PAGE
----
Opinion: Krept & Konan’s sexist comments are part of wider issue for women's sports


As women’s sports continue to rapidly grow, gender inequality and misogyny continue to rise.

The BBC Elite British Sportswomen’s Survey reported that 65 percent of sports women have experienced misogyny, but only 10 percent reported it. Since the last poll was conducted five years ago, the numbers have increased. In 2015, 41 percent had experienced misogyny, with 7 percent disclosing it.

There have been many comments made about women’s sports that continue to show the sexist attitude towards the sport. Most recently, in a video posted on Krept’s Snapchat account, his rap partner Konan missed an open goal in hilarious fashion. However, the controversy came when Krept captioned the video “Looool Kones going to super girls league”.

The duo Krept and Konan are one of the most successful artists to come from the UK with over 17 awards to their name, including four MOBO`s.

The sexist comment was alluding to the fact that Konan missing an open goal will only allow him to play for the Women’s Super League instead of the men’s. With over 900,000 subscribers on Snapchat, these comments will feed into the mockery of women’s sports and will negatively affect the image of a sport that is growing day by day.

As the WSL continues to grow, the news of the BBC and Sky Sports owning broadcast rights to the Women’s Super League as of next season was only inevitable and marks a step forward towards the right direction.

Unfortunately, there have been other instances of sportsmen and internet personalities expressing similar sentiments. Last year internet personality Poet was put under the limelight for comments he made in 2011 on women’s football. He had suggested women and football don’t go together. This resulted in the termination of his contract with Copa90.

Copa90 have also been criticised for not accepting responsibility for their own errors, however. Their misogynistic 2013 series called ‘The Strip Show,’ featured semi-naked women trying on various football jerseys.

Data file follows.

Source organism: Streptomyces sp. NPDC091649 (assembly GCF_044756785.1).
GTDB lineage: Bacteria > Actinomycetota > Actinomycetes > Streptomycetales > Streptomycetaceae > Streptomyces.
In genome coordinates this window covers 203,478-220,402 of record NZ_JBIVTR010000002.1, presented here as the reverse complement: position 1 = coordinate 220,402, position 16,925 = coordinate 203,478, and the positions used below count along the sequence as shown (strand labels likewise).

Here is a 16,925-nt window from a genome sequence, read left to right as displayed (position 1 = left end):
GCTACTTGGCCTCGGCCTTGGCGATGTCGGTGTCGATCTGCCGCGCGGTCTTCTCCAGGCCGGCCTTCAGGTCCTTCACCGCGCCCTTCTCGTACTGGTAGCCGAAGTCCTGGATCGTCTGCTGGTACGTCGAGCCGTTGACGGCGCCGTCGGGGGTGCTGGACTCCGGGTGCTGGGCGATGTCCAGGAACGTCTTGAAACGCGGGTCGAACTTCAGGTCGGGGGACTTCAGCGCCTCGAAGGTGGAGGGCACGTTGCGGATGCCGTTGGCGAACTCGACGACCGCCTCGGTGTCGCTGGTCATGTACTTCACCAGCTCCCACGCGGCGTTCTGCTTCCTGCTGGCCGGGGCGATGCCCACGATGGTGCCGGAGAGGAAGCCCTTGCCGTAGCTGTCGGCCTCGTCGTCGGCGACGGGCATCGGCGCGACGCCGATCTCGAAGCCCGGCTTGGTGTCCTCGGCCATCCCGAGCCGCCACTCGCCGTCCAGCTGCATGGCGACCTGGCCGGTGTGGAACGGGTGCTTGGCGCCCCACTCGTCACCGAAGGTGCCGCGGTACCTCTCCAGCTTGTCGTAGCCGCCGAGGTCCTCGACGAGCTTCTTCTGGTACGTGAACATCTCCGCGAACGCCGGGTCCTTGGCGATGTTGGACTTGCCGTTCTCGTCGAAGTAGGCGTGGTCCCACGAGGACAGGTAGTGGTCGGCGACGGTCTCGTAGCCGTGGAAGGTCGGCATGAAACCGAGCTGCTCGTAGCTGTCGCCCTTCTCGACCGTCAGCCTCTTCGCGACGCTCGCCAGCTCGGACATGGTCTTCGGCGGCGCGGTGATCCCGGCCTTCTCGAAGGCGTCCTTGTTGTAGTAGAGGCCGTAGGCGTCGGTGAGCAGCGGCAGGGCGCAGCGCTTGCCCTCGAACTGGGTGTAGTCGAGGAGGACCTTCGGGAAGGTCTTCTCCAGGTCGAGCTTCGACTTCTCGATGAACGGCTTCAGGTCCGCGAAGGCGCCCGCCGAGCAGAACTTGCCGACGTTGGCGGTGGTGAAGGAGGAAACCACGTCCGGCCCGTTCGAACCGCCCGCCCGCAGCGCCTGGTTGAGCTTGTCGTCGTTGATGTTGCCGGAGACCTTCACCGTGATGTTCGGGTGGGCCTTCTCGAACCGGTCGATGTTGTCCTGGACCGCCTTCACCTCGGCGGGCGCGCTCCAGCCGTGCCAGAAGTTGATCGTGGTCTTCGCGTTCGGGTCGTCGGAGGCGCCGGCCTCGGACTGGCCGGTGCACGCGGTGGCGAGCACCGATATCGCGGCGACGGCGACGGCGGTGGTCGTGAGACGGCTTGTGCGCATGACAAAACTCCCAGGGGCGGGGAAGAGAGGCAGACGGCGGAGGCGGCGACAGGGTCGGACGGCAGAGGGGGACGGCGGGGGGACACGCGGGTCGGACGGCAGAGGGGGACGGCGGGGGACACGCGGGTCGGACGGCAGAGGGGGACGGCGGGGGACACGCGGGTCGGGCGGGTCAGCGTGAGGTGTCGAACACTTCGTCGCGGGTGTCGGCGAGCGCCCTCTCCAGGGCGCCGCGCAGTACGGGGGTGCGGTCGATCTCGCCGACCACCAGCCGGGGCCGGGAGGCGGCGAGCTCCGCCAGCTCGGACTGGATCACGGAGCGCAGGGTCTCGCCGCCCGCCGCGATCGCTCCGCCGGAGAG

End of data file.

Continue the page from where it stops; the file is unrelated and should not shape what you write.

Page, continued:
Another star that was condemned for comments made about women football was Andrey Arshavin. The Russian international has previously played for Arsenal and Zenit Saint Petersburg.

During the 2008–09 winter transfer window Arsenal signed the wonderkid. He became the most expensive player in Arsenal’s history at the time, with a fee of £15 million. He commented that “When girls like football, I think it’s ok. But I think that the level of women’s football is too low to take it seriously.” These types of comments increase barriers for women’s football and gender equality in the sport.

Another male athlete to make the headlines for degrading comments was Thierry Henry. The Arsenal legend commented: “Next time I’ll learn to dive maybe, but I’m not a woman.” This comment demeaned women’s football by suggesting that female players are more likely to cheat to gain advantages in the game.

The Frenchman is Arsenal’s all-time top goal scorer with 228 and has over 15 million followers across his social media platform. Henry’s comments can have a far-reaching effect not just on his young audiences but might inhibit women football fans from considering a career in football.


The impact that actively supporting women’s football teams can have was seen most evidently when Thiago Silva, a legend in the game, posted a video watching a Chelsea women’s game.

In a shocking conversation caught by journalists in 2011, two prominent broadcasters were seen belittling the women’s game. Andrew Mullen Gray – Scottish football broadcaster and retired player – and Richard Keys – who has worked for BBC, ITV, Channel 4, Sky and Talksport – were caught in conversation saying: “Somebody better get down there and explain offside to her”. Grey then replied: “Yeah, I know. Can you believe that? A female linesman. Women don’t know the offside rule.”


Comments like these only hinder the progression of women referees at the elite level. Female referees are often the focal point of online abuse when decisions don’t go a team’s way, but they are actually constantly breaking barriers in sport.

Recently, UEFA confirmed the list of referees for this year’s tournament. Stephanie Frappart will become the first female official to work in a men’s European Championship. In the past two years, Frappart became the first female to referee a men’s Champions League match and a French Ligue 1 game.

More needs to be done to educate viewers on women’s sports. There needs to be more backlash and consequences put in place when sportsmen and internet personalities make sexist and degrading comments towards women athletes. Challenging negative attitudes towards women’s sports is crucial in the progression of the game, and inspiring more young girls to get into a career in sports.

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